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Sea of Thieves

Cursed Sails: Rare on alliances and betrayal on the Sea of Thieves

We parleyed with Rare ahead of the launch of Cursed Sails, the next major content update for Sea of Thieves.

Sea of Thieves set sail earlier this year and while it launched with what some considered a skeleton crew in terms of content, the pirate-themed online adventure has attracted more than five million players since release, proving that the game's early success is but a drop in the proverbial ocean.

In the wake of the game's release in March, players have been taking down quests and skeleton forts, digging up chests aplenty, and transporting seemingly infinite numbers of animals between outposts. There has also been a major content update in the form of The Hungering Deep, which introduced a handful of new gameplay mechanics and a monstrous ship-chewing megalodon.

Now, however, it's take for more new content to set sail on the game's public serverse, with the Cursed Sails update landing today (July 31) on Xbox One and Windows 10 PC. It brings with it features such as AI-controlled skeleton ships and new mechanics designed to instigate more cooperative adventures. Ahead of the appearance of this new update we were lucky enough to catch up with two of the key developers behind the game, Joe Neate and Mike Chapman. We opened our interview by asking about player retention and the growth of the community.

Sea of Thieves

Joe Neate: It's been fascinating, this journey. We're like four months in now and, I won't go into numbers around all of our players ... obviously we had a fantastic launch in terms of amount of players, of awareness and everything else ... We beat all of the targets we set ourselves for that launch period and so since then that gave us the confidence and the right, I guess, to double down on what we'd built and to go and see how far we could take this and see how much we could make of the opportunity. So we have an incredibly healthy player base in terms of numbers, in terms of ... we look at weekly actives as our most relevant stat because of the way that people play a game like Sea of Thieves. Maybe some will play it once a week, or they'll come at it at the weekend, they'll all group up as friends. Obviously some are much more active than that but that's kind of the number we look at. And we look at how many people come and play the Bilge Rat adventures ... what does our weekly actives look like when we do a big time-limited campaign and introduce new features like this.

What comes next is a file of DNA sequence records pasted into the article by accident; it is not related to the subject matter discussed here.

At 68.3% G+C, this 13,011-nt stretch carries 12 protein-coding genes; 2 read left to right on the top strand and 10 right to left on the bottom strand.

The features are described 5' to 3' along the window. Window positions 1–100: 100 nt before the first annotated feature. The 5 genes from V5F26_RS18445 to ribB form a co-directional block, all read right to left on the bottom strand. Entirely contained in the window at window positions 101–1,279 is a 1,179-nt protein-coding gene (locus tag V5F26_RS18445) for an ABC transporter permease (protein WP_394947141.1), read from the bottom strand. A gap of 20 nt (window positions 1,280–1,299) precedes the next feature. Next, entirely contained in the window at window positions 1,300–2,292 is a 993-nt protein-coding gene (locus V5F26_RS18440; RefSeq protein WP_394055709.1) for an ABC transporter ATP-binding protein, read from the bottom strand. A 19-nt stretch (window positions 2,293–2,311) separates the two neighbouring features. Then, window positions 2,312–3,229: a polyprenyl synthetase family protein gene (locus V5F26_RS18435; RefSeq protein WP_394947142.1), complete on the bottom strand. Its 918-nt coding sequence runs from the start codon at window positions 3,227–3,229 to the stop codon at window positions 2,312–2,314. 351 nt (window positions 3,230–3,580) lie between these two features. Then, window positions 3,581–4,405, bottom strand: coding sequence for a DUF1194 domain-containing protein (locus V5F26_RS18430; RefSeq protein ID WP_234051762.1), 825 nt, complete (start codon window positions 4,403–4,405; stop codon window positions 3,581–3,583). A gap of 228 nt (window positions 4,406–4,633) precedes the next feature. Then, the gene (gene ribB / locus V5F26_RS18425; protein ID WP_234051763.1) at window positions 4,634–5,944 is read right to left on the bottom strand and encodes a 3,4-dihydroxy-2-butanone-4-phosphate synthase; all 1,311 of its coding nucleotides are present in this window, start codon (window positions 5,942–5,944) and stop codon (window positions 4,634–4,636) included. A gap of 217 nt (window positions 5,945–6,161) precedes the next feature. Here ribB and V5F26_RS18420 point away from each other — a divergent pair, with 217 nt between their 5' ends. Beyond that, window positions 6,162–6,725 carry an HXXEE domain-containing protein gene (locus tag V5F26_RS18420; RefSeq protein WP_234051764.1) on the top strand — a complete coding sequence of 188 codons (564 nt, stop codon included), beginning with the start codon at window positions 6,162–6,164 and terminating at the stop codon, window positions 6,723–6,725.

But, yeah, we have an incredibly healthy player base from a numbers perspective, but also from a kind of culture perspective, and what our community is and that they understand the game that we've made. The different types of stories that we're really starting to see come out of Sea of Thieves ... My favourite at the moment is this Loot and Lore quiz show that's being run regularly by a Twitch streamer in the community who just regularly goes into games, finds people, and then sets them challenges and rewards them with gold and treasure that they've earned in that session and stuff, and it's endlessly creative and it's endlessly fun - it's just one example of all the amazing things we're really starting to see people do with our game.

Sea of Thieves

So not only is our game getting richer by the new features that we're bringing into it with our updates like The Hungering Deep and The Cursed Sails and The Hidden Shores and beyond, it's getting richer in terms of the players and what they're doing, and the breadth of players from pirate legends who are going out there and adventuring and taking new people on legend quests and giving them that amazing experience and giving back to players, to the people who are coming up with all these crazy kind of things. There's someone who started a series David Attenborough soundalike videos where he's narrating from the Sea of Thieves, and it's genuinely amazing - I think he's going to be doing one with shark week this week.